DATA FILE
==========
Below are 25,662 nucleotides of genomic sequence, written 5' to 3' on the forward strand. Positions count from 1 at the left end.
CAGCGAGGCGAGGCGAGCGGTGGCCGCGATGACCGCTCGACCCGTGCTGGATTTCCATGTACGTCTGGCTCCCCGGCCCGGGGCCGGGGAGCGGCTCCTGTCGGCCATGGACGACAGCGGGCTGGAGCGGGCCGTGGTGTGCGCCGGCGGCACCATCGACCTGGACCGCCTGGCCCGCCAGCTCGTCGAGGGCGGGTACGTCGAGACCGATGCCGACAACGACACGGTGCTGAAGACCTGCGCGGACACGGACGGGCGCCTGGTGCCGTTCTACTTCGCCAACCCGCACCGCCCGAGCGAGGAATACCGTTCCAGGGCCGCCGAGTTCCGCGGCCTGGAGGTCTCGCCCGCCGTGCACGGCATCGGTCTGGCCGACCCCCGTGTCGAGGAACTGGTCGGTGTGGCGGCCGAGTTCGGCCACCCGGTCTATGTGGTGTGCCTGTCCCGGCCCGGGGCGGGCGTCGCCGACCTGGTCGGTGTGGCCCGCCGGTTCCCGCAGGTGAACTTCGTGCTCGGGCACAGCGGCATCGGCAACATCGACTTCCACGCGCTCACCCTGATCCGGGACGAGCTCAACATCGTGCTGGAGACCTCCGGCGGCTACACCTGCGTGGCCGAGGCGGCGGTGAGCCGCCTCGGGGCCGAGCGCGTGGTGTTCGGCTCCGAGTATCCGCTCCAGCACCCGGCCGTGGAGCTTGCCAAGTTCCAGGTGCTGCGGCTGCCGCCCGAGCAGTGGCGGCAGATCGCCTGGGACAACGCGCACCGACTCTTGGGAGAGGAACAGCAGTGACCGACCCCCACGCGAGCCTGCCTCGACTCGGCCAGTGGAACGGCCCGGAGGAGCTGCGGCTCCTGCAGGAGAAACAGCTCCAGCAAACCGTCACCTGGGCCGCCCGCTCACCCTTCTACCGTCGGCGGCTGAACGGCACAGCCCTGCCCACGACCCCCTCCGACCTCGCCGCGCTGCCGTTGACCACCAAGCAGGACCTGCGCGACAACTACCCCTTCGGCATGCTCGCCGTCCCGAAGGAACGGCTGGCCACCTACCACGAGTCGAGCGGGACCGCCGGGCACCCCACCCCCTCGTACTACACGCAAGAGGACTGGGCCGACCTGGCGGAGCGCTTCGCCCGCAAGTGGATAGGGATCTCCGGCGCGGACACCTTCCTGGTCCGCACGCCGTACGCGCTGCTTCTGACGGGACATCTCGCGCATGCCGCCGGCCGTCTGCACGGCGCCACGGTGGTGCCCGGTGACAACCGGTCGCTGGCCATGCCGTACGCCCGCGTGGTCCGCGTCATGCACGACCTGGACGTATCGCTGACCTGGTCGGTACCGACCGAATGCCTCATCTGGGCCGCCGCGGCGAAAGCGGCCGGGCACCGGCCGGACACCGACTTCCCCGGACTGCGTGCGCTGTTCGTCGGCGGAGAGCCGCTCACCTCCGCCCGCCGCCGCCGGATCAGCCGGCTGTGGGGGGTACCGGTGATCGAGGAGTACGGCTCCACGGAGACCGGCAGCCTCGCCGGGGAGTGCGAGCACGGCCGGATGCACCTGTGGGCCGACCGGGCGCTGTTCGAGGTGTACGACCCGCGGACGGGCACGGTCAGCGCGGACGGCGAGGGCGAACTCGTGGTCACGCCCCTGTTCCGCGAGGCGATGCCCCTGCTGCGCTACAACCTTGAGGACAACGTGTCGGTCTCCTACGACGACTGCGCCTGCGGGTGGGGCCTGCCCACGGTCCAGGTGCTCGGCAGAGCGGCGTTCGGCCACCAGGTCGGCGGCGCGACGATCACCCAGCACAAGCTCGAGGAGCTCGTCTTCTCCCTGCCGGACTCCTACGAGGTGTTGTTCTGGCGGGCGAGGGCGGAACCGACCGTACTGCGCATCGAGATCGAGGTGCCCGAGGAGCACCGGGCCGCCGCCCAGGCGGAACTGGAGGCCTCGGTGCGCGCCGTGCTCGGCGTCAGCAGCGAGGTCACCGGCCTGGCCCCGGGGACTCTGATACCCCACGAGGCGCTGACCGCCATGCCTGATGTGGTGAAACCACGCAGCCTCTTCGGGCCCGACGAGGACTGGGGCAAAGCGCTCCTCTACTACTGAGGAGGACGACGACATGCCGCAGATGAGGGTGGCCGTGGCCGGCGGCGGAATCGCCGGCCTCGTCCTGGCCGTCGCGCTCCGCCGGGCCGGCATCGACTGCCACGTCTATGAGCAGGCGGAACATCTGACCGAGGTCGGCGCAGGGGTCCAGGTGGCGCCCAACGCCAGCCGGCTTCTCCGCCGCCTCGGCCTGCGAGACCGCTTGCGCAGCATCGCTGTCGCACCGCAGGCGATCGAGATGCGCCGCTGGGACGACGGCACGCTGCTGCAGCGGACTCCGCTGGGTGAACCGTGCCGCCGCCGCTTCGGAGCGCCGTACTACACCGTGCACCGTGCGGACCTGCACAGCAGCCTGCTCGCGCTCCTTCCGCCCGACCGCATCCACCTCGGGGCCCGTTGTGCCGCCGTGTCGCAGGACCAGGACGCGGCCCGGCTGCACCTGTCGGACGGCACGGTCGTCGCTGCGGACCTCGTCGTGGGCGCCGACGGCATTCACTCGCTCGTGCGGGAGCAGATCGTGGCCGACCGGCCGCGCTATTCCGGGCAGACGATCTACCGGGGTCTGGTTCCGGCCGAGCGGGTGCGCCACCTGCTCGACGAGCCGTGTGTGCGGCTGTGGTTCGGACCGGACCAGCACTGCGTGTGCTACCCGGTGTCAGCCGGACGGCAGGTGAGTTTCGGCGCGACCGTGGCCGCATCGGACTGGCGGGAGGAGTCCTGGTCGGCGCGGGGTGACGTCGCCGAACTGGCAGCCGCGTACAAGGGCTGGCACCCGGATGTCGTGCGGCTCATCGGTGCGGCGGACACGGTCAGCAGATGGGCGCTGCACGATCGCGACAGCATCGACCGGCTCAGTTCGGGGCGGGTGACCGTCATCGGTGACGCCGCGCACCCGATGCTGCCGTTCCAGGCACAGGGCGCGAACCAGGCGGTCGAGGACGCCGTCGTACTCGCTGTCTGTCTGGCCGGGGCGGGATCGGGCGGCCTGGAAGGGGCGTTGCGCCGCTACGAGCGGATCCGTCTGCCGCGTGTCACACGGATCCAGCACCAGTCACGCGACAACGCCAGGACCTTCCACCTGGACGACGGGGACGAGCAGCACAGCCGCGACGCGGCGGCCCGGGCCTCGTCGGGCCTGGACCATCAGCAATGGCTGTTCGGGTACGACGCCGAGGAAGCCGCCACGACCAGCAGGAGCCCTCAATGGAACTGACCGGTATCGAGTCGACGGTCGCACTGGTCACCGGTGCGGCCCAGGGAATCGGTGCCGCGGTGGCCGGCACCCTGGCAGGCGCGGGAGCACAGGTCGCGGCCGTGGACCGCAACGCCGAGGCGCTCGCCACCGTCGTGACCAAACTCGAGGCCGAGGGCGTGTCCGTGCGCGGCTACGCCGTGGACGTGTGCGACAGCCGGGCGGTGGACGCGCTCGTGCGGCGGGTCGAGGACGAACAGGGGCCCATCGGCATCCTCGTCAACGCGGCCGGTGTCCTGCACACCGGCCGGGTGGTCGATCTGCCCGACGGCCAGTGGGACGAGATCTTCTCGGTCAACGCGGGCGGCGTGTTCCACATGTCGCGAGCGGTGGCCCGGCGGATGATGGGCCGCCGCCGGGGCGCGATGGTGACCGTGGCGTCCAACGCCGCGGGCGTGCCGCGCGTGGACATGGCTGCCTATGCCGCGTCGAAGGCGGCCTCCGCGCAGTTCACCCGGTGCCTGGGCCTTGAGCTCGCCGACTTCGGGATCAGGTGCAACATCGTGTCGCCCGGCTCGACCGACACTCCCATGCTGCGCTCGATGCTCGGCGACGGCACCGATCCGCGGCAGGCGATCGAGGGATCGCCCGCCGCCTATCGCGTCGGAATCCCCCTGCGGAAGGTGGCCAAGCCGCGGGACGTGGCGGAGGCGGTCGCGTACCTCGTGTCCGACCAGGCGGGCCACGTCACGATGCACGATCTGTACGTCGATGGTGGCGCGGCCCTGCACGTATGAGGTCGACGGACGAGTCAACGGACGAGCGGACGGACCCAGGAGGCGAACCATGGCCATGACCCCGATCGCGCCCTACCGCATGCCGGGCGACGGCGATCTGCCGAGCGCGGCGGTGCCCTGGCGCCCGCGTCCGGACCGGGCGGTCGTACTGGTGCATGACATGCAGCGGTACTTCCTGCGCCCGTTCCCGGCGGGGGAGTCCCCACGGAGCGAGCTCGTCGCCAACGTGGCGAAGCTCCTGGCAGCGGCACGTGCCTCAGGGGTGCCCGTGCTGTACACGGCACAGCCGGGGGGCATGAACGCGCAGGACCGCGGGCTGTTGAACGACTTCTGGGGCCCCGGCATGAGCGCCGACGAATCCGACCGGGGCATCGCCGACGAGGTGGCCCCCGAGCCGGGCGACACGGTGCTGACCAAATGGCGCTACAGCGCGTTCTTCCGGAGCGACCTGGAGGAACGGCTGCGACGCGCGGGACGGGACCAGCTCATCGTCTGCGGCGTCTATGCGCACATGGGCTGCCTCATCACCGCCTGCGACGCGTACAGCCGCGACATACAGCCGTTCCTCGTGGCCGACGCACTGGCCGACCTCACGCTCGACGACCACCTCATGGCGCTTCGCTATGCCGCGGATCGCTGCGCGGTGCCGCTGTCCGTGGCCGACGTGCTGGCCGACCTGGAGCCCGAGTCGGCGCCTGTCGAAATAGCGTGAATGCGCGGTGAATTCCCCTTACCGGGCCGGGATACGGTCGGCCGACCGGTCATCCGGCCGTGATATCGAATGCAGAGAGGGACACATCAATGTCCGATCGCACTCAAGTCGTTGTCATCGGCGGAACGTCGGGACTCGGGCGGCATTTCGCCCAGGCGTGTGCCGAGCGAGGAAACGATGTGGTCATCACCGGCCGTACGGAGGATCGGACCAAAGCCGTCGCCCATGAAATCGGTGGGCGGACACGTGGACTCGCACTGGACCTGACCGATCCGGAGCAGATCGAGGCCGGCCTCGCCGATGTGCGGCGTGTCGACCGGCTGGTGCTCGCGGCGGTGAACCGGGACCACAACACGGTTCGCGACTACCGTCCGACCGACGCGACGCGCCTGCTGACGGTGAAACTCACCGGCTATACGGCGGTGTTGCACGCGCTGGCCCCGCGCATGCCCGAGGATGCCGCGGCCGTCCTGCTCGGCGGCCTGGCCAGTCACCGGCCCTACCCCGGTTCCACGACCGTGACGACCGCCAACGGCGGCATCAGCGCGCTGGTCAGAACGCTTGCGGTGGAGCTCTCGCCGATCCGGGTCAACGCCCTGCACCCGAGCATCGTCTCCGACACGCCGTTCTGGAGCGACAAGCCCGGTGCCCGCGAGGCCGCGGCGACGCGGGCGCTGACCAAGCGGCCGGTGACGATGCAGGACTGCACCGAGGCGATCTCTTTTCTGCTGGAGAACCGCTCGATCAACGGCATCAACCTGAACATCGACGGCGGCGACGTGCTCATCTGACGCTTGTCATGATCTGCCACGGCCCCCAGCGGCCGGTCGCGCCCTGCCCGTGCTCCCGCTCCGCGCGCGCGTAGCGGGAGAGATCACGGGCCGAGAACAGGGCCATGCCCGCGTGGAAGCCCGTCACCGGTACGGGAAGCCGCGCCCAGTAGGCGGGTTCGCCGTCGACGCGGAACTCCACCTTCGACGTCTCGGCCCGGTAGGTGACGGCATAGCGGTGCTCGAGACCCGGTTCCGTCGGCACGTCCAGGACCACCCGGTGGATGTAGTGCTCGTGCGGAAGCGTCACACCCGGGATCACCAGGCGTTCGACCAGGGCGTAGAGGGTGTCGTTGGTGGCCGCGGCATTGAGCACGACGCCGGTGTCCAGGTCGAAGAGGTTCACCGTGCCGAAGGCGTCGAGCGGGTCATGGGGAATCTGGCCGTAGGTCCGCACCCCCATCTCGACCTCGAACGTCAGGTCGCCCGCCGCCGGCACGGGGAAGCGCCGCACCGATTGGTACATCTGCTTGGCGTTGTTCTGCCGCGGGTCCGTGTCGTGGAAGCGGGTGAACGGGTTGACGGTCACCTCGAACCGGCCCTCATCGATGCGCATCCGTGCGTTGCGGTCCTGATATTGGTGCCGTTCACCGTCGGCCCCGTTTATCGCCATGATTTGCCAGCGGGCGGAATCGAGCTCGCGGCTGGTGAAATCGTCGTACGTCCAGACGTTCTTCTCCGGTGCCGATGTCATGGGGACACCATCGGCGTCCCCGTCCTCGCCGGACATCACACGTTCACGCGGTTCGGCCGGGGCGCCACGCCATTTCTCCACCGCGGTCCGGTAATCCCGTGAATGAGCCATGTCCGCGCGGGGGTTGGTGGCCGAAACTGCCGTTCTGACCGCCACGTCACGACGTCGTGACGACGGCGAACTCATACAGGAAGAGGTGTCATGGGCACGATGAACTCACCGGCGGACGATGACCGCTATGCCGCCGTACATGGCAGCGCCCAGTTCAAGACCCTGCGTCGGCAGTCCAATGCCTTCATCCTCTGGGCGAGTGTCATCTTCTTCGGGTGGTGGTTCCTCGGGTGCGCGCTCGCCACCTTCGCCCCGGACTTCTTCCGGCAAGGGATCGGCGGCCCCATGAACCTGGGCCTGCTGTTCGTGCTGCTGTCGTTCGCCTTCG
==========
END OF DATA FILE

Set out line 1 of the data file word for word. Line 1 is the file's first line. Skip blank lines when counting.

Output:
Below are 25,662 nucleotides of genomic sequence, written 5' to 3' on the forward strand. Positions count from 1 at the left end.